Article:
The high jump is exactly what it says on the tin. This is an athletic event that has been featured in the Olympics since 1896, so it’s definitely well established. In the high jump, athletes have to jump and clear a bar of a certain height. The athletes themselves tend to be rather tall, with male athletes averaging over 6ft 1, and female athletes averaging 5ft 10. They also need to be lean and slimly built, with strong quads and calves. These are essential to be able to jump high enough to clear the bar, but also be slim enough not to knock it. Speed, flexibility and coordination as also key for high jumpers: speed for the run up, flexibility to pull strange shapes in the air to clear the bar, and coordination so that there are no flailing limbs to knock the bar down.
As you may have guessed, a key rule in the long jump is that the athlete may not knock the bar down. If they do, their jump is not counted. This, however, is not the only rule. For example, athletes must take off of one foot only! During competitions, athletes pick the starting height of the pole individually, typically starting at quite a low height, and the height goes up by three to five cm each round. In the last few rounds, the height may only go up by one cm at a time as the higher you go, the trickier it gets. Each athlete gets 3 attempts at a particular height. If, in those three attempts, they can’t clear the bar, then they are out of the competition. Therefore, the competitor who clears the highest jump wins! In the case of a tie, the second highest jump will also be taken into consideration, and also the consistency of the jumper, so how many times they cleared each height for example.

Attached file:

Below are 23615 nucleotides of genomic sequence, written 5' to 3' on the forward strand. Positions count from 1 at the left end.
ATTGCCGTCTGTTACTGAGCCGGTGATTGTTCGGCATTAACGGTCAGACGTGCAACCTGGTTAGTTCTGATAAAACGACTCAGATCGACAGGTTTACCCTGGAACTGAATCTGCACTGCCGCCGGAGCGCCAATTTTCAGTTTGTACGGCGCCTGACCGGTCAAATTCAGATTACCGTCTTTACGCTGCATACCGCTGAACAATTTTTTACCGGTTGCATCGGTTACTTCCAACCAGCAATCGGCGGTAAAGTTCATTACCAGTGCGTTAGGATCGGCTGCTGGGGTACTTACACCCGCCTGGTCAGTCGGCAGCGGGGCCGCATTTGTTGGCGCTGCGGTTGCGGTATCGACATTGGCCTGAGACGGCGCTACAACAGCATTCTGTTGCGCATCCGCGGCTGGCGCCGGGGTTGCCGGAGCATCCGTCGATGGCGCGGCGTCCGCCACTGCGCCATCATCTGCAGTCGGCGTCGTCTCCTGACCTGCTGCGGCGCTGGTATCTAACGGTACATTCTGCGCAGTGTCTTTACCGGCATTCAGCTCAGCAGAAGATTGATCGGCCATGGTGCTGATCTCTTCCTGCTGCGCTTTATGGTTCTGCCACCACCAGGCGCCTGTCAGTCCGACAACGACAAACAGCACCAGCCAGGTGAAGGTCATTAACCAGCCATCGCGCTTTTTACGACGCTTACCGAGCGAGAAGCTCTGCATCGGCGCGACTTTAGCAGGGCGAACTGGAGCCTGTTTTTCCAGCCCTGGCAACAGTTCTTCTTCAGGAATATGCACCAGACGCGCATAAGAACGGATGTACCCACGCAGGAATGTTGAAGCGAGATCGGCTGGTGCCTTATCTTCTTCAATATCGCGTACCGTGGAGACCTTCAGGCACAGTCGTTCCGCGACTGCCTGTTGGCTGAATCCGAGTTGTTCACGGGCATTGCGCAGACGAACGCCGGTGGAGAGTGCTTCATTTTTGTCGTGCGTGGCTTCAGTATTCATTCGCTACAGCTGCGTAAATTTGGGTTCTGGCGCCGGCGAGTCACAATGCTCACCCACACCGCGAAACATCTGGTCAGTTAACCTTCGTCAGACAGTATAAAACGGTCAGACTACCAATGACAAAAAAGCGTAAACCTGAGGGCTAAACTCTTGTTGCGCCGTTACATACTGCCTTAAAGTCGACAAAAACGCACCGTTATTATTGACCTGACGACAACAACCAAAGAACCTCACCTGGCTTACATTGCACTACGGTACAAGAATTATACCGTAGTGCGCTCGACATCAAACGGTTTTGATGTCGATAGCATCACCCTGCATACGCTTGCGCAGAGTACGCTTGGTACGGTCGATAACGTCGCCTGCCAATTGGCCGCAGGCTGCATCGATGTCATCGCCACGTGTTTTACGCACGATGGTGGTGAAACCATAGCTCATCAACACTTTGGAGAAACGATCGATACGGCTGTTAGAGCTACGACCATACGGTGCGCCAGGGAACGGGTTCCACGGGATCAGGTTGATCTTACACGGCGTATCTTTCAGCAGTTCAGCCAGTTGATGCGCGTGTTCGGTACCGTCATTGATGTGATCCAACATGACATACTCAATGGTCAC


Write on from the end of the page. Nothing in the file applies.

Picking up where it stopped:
Technique in the long jump event is one of the most evidently evolved in modern athletics. Until the 1960s, there were two types of jump: the scissors jump, and the western roll. In the scissors jump, the leading leg goes after the bar first, followed by the other leg straight away. This technique died out around the 1960s. Before this jump was popular, there was the western roll. In this jump, the athlete rotates the body so that their stomach faces the bar, effectively rolling above the bar. The highest jump that this technique produced was 2 meters.
Since the 1960s however, almost every jumper opts for the “Fosbury flop”, so named after the 1968 Olympic champion Dick Fosbury. This jump involves a curved run-up leading to a jump with the back arching over the bar, landing on ones back. In doing this landing, it’s important to tuck your chin in so that you don’t hurt your head. This technique only came in once mats were provided to land on, otherwise it wouldn’t be safe. So make sure you go to a club with the right equipment before you try out a Fosbury flop!
This is a sport whose records just get higher and higher with every innovation – who knows, you could be the next world high jumping record holder! Why not give it a try? Good luck!